The mosque was first built by the third Danishmend ruler Melik Muhammed (1134-1143) and according to a four-line inscription on a white marble plaque on its northern wall, it was repaired by the amir Muzaffer al-Dīn Mahmud bin Yağıbasan during the reign of Ghiyāth al-Dīn Kaykhusraw I, son of Qilij Arslān (602 H./1205). One of the important building phases of the structure dates back to the eighteenth century when some parts of the mosque, including the dome and some of the arches, collapsed after the earthquake of 1716 and were rebuilt in 1722 with an Ottomanized exterior façade and a second dome in the middle of the building. During the excavations in 1955, the original ground level was discovered and since then one can enter the mosque by descending a staircase.
The main structure is a roughly 50 x 35 metres, an asymmetrical rectangle in plan, built of cut-stone/ashlar masonry, covered with arches and a flat ceiling. It has two domes; the original bigger dome in front of the miḥrāb (prayer niche) and a smaller dome that covered the original opening/oculus that was constructed as such to illuminate the middle of the inner courtyard. There are three entrances to the mosque in the northern, eastern and western sides. The northern entrance is flanked by two windows on each side. The western wall of the mosque has an asymmetrical construction. The western entrance is flanked by the minaret to the south and three windows to the north. The minaret, built of brick-work upon a rectangular base, is argued to have been added to the structure during the repairs in 1205.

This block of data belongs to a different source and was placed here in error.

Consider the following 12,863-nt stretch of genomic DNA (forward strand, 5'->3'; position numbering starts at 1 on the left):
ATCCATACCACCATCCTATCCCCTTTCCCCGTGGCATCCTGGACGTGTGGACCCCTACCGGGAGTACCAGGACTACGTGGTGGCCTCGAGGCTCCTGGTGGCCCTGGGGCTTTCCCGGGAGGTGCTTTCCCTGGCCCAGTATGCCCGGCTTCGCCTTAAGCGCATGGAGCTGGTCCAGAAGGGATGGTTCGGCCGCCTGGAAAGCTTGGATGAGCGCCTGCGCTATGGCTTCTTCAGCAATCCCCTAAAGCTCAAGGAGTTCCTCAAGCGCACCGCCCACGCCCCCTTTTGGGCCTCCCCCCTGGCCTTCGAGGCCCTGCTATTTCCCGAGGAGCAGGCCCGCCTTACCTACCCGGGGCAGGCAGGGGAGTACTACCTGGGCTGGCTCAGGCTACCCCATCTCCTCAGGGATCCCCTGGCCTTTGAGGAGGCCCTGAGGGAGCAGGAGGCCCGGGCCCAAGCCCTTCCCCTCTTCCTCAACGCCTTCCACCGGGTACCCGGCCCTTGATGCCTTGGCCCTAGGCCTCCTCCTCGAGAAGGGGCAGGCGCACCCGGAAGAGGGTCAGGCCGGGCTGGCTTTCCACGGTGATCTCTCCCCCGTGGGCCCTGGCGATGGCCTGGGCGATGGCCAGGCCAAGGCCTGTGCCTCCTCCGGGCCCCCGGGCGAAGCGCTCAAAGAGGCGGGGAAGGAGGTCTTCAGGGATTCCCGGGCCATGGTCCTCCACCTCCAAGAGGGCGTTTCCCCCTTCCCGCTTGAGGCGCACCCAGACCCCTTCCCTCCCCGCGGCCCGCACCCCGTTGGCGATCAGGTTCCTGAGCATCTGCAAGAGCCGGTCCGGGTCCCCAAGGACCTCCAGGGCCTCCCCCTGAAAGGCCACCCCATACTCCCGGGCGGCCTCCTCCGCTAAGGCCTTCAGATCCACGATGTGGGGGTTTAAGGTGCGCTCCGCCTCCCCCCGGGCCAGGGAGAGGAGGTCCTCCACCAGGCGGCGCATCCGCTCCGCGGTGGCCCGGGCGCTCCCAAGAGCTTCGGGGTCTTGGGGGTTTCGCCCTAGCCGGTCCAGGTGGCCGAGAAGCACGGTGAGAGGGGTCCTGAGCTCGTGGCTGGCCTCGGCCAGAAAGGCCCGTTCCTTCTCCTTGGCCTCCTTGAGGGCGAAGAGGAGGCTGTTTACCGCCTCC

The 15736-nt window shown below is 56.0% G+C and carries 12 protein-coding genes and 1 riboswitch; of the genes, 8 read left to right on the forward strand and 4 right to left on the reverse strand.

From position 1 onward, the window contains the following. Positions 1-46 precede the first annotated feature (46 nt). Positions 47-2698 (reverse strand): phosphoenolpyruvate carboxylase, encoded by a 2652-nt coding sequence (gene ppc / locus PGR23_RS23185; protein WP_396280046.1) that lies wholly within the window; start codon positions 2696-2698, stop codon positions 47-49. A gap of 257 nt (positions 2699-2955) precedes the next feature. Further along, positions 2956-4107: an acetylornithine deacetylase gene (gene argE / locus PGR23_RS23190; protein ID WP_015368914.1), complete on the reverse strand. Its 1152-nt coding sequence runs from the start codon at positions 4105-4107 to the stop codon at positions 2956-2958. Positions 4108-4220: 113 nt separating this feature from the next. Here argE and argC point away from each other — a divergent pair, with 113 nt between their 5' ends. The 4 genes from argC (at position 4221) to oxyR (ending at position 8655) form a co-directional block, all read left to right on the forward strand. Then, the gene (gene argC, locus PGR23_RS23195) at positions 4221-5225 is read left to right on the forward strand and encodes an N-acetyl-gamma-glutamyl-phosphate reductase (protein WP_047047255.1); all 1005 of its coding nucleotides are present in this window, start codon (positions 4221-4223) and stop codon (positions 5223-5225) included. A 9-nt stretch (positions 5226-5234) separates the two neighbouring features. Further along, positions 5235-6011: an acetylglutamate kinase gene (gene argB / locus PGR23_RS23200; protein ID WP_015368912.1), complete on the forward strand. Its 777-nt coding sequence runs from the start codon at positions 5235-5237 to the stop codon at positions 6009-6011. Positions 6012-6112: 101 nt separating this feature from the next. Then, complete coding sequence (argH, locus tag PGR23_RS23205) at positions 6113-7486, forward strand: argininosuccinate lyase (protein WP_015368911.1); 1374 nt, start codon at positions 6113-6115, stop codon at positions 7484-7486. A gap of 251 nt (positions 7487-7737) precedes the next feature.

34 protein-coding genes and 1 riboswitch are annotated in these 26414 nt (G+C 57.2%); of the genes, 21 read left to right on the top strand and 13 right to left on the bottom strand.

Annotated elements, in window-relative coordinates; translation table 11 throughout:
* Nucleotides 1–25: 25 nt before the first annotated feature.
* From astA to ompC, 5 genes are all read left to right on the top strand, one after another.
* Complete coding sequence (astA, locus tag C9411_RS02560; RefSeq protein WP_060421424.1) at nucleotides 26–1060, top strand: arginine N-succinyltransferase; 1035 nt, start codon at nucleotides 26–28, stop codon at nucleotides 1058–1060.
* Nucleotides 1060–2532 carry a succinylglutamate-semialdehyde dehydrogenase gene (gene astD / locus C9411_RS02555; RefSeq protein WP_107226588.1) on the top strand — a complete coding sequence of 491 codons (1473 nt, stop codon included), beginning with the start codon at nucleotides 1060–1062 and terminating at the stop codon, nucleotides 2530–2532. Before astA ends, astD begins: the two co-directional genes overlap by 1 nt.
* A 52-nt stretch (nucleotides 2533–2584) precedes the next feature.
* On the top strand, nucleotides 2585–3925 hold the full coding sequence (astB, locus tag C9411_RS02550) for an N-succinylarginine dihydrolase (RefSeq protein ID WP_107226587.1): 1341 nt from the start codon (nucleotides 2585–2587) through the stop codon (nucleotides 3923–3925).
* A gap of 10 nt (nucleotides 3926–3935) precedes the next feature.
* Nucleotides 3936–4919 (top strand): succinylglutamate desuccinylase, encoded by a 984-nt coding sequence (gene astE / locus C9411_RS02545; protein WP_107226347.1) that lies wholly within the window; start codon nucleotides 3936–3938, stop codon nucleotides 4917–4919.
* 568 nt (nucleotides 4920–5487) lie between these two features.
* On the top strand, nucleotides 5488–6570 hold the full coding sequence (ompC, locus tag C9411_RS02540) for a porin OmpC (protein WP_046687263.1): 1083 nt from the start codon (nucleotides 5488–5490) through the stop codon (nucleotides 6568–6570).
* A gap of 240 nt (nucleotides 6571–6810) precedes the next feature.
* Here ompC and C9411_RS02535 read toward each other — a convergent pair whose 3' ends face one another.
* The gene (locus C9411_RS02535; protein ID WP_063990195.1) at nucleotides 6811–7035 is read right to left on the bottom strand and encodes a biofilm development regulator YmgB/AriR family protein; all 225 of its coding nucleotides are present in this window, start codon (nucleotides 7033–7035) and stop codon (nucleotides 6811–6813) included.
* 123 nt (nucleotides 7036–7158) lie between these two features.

The decorative program of the mosque is rather simple. The use of spolia, such as the Byzantine column heads with acanthus leaves, can be observed in many places. The miḥrāb is not original, it is made of white marble, and is rectangular in shape with muqarnas. Based on the inscription included on it, it is dated to 1837. The minbar on the other hand shows thirteenth century artistic trends, but has no inscription. The decoration of the minaret is also simple, only the inscription that runs below the şerefe (the balcony surrounding the minaret) has a blue background.
Ulu Camii of Kayseri can be considered an early example of Beylik period architecture in Anatolia.
- Gabriel, Albert. Monuments Turcs d’Anatolie Tome Premier Kayseri–Niğde. Paris, 1934, pp. 32–39.
- Tanman, Baha. “Danişmendliler-Mimari”, DİA, v. 8. İstanbul, 1993, pp. 474-478.